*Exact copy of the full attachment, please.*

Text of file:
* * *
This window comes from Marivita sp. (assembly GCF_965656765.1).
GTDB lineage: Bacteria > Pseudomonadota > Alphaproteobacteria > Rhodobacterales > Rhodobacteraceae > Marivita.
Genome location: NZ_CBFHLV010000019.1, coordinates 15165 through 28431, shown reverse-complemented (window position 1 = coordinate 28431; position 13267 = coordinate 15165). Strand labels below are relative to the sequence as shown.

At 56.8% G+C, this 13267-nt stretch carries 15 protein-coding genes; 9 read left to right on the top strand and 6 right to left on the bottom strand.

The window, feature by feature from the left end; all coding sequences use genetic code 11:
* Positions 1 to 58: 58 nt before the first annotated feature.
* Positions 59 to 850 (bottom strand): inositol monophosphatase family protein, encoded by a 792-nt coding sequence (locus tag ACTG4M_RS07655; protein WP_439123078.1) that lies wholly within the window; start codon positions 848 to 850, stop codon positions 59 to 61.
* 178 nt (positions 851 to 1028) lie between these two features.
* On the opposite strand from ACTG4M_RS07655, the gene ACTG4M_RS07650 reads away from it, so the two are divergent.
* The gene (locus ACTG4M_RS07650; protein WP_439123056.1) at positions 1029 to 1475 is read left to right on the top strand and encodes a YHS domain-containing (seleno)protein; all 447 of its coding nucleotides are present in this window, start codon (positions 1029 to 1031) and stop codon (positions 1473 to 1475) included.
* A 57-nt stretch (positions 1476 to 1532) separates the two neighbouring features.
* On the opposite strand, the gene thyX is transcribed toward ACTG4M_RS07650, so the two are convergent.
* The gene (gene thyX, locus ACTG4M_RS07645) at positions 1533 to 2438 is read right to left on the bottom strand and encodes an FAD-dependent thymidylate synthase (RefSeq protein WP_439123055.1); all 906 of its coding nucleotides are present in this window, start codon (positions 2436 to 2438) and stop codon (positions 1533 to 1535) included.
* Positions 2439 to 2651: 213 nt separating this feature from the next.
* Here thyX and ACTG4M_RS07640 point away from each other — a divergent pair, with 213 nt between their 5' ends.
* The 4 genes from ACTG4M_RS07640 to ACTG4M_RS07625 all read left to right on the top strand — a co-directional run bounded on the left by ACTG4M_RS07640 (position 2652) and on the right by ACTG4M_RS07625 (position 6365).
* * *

This window comes from Marivita sp. (assembly GCF_965656765.1).
GTDB lineage: Bacteria > Pseudomonadota > Alphaproteobacteria > Rhodobacterales > Rhodobacteraceae > Marivita.
Genome location: NZ_CBFHLV010000019.1, coordinates 15165 through 28431, shown reverse-complemented (window position 1 = coordinate 28431; position 13267 = coordinate 15165). Strand labels below are relative to the sequence as shown.

At 56.8% G+C, this 13267-nt stretch carries 15 protein-coding genes; 9 read left to right on the top strand and 6 right to left on the bottom strand.

The window, feature by feature from the left end; all coding sequences use genetic code 11:
* Positions 1 to 58: 58 nt before the first annotated feature.
* Positions 59 to 850 (bottom strand): inositol monophosphatase family protein, encoded by a 792-nt coding sequence (locus tag ACTG4M_RS07655; protein WP_439123078.1) that lies wholly within the window; start codon positions 848 to 850, stop codon positions 59 to 61.
* 178 nt (positions 851 to 1028) lie between these two features.
* On the opposite strand from ACTG4M_RS07655, the gene ACTG4M_RS07650 reads away from it, so the two are divergent.
* The gene (locus ACTG4M_RS07650; protein WP_439123056.1) at positions 1029 to 1475 is read left to right on the top strand and encodes a YHS domain-containing (seleno)protein; all 447 of its coding nucleotides are present in this window, start codon (positions 1029 to 1031) and stop codon (positions 1473 to 1475) included.
* A 57-nt stretch (positions 1476 to 1532) separates the two neighbouring features.
* On the opposite strand, the gene thyX is transcribed toward ACTG4M_RS07650, so the two are convergent.
* The gene (gene thyX, locus ACTG4M_RS07645) at positions 1533 to 2438 is read right to left on the bottom strand and encodes an FAD-dependent thymidylate synthase (RefSeq protein WP_439123055.1); all 906 of its coding nucleotides are present in this window, start codon (positions 2436 to 2438) and stop codon (positions 1533 to 1535) included.
* Positions 2439 to 2651: 213 nt separating this feature from the next.
* Here thyX and ACTG4M_RS07640 point away from each other — a divergent pair, with 213 nt between their 5' ends.
* The 4 genes from ACTG4M_RS07640 to ACTG4M_RS07625 all read left to right on the top strand — a co-directional run bounded on the left by ACTG4M_RS07640 (position 2652) and on the right by ACTG4M_RS07625 (position 6365).